For a team clinging to its playoff hopes, the Orioles have won just four of their past nine series and they've won just five of 14 games against the division-rival Rays this season.
"We just need some things to go our way," Orioles manager Buck Showalter said. "We need to make our own breaks."
After 125 games, the Orioles (67-58) are just one game behind last year's 93-win playoff team at this point of the season, but they will need to capitalize on upcoming games against teams ahead of them in the playoff race, namely the Red Sox, Oakland Athletics and the Rays.
"It's not the position we would prefer to find ourselves in after the first two games of the series, that's for sure," Orioles left fielder Nate McLouth said. "But there's still plenty of baseball left for us to make up some ground. It's not ideal at all, but we won't let this game affect tomorrow's game."
The baserunners weren't as plentiful and the scoring opportunities not as regular as Monday night, when the Orioles were 2-for-11 with runners in scoring position, but the Orioles still had a big inning basically gift-wrapped for them in the seventh — and they failed to capitalize.
Trailing 3-1 in the seventh, the Orioles chased right-hander Alex Cobb (8-2) from the game after loading the bases with no outs, but they scraped just one run across the plate against left-handed reliever Alex Torres.
Brian Roberts grounded the second pitch of his at-bat to third baseman Evan Longoria, who touched third and threw to second for a double play, one of three double plays the Orioles hit into. Wieters scored from third to make it a one-run game, but McLouth struck out looking on a full-count pitch to end the inning.
Cobb finished allowing just three hits over six-plus innings.
Orioles right-hander Miguel Gonzalez (8-6) failed to get through the sixth inning for the third time in his past five starts, allowing three runs and 12 baserunners — eight hits and four walks — over 5 2/3 innings before an announced 26,158 at Camden Yards.
The Rays (72-52) came through with the bases loaded in the top of the ninth on Matt Joyce's two-run double off T.J. McFarland, giving Tampa Bay a 5-2 lead. Wil Myers' two-run single against Jim Johnson gave the Rays a five-run cushion.
Wieters hit his third homer in four games and his fourth in his past seven games, a two-run shot off Rays reliever Wesley Wright in the ninth. It was Wieters' 19th homer of the season and his 15th career homer against Tampa Bay, most of any player against the Rays since 2009 and the most Wieters has hit against any opponent.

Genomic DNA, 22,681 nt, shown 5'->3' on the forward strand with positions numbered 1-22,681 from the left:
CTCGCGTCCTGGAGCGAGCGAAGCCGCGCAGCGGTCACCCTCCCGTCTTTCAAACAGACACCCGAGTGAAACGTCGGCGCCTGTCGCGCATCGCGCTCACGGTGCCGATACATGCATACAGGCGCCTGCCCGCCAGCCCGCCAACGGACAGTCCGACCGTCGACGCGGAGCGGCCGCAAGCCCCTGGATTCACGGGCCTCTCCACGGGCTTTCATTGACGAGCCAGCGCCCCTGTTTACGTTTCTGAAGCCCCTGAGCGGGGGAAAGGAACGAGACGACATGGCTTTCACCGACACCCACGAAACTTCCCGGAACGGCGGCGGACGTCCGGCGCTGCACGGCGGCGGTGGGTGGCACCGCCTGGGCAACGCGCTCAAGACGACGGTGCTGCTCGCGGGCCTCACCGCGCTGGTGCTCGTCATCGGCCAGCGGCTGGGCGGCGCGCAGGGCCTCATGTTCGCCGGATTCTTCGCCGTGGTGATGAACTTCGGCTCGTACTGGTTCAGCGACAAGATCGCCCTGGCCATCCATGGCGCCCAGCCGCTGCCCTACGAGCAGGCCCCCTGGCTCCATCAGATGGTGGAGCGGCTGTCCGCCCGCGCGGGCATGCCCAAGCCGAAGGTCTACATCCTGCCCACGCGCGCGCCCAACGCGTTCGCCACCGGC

Rays closer Fernando Rodney prevented further damage, retiring all three hitters he faced in the ninth, securing his 29th save of the season by striking out McLouth to end the game.
Gonzalez labored throughout the evening, especially during a 24-pitch second inning in which the Rays scored their first run. His four walks were costly — two of them scoring.
"That was a tough one," Gonzalez said. "First inning was great and then I just had to battle the other innings. It's tough to pitch against a team that is playing good. They got three infield hits and a couple broken-bat base hits. That's a tough one to swallow."
With the game tied at 1 in the third, Gonzalez issued a one-out walk to Desmond Jennings, then allowed a double down the right-field line to Ben Zobrist that scored the speedy Jennings from first. After Longoria's single, which moved Zobrist to third, Joyce's sacrifice fly to right gave the Rays a 3-1 lead.
The Orioles had tied the game in the second inning — benefitting from a two-out error on Longoria to score a run. Longoria, playing on the right side of the infield as part of a pull shift on Wieters, bobbled a grounder and couldn't get the throw to first in time to get Wieters. A full-count walk to Hardy moved Wieters to second, and Flaherty's single to right scored him to make is a 1-1 game.
Flaherty's hit was the last one Cobb allowed until Hardy's seventh-inning single.
Tuesday marked the first time the Orioles lost the first two games of a home series since July 8-9 against the Texas Rangers. But afterward Showalter — his team needing a win tonight to avoid a sweep — tried put a positive spin on the series.
"We look at it like we've won two out of four [including two wins against the Colorado Rockies over the weekend] and tomorrow's the start of something good," Showalter said. "You'd be surprised how quickly this season can slow down and things can turn quickly, so you've got to be prepared to take advantage of that, and we have the people to do it. At some point, some of the frustration they feel will start getting played out on the field toward the opposition."